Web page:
Regulation of arousal via online neurofeedback improves human performance in a demanding sensory-motor task

Citation Author(s):
Josef
Faller
Columbia University
Jennifer
Cummings
Columbia University
Sameer
Saproo
Columbia University
Paul
Sajda
Columbia University
Submitted by:
Josef Faller
Last updated:
Mon, 03/04/2019 - 05:35
DOI:
10.21227/rn3e-bp31
Data Format:
License:
Creative Commons Attribution
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Abstract 

Our state of arousal can significantly affect our ability to make optimal decisions, judgments, and actions in real-world dynamic environments. The Yerkes-Dodson law, which posits an inverse-U relationship between arousal and task performance, suggests that there is a state of arousal that is optimal for behavioral performance in a given task. Here we show that we can use on-line neurofeedback to shift an individual's arousal from the right side of the Yerkes-Dodson curve to the left toward a state of improved performance. Specifically, we use a brain computer interface (BCI) that uses information in the electroencephalogram (EEG) to generate a neurofeedback signal that dynamically adjusts an individual's arousal state when they are engaged in a boundary avoidance task (BAT). The BAT is a demanding sensory-motor task paradigm that we implement as an aerial navigation task in virtual reality (VR), and which creates cognitive conditions that escalate arousal and quickly results in task failure - e.g. missing or crashing into the boundary. We demonstrate that task performance, measured as time and distance over which the subject can navigate before failure, is significantly increased when veridical neurofeedback is provided. Simultaneous measurements of pupil dilation and heart rate variability show that the neurofeedback indeed reduces arousal. Our work is the first demonstration of a BCI system that uses on-line neurofeedback to shift arousal state and increase task performance in accordance with the Yerkes-Dodson law.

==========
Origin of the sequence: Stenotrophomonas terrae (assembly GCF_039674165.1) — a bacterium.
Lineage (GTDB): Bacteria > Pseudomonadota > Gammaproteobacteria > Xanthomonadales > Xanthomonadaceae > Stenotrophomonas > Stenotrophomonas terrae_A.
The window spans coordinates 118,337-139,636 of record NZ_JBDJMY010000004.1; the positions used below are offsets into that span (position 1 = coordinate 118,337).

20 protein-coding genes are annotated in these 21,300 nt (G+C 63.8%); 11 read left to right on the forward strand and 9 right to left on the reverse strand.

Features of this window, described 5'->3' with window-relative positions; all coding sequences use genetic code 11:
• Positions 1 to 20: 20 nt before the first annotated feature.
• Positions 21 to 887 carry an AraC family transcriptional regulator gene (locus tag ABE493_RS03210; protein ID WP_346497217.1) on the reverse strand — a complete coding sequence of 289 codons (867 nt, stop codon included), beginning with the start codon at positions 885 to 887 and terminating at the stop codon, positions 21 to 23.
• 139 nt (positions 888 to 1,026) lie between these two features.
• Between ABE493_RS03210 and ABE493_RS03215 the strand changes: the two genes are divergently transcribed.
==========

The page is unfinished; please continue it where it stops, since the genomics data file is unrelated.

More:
Instructions: 

We hope you find this dataset useful. For help please see the provided readme file, the article by Faller et al. (2019) in PNAS, the preprint by Faller et al. (2018) on BioRxiv, the conference paper by Faller et al. (2016) at IEEE SMC and/or the tutorials for the Matlab toolboxes EEGLAB and BCILAB. Thank you very much.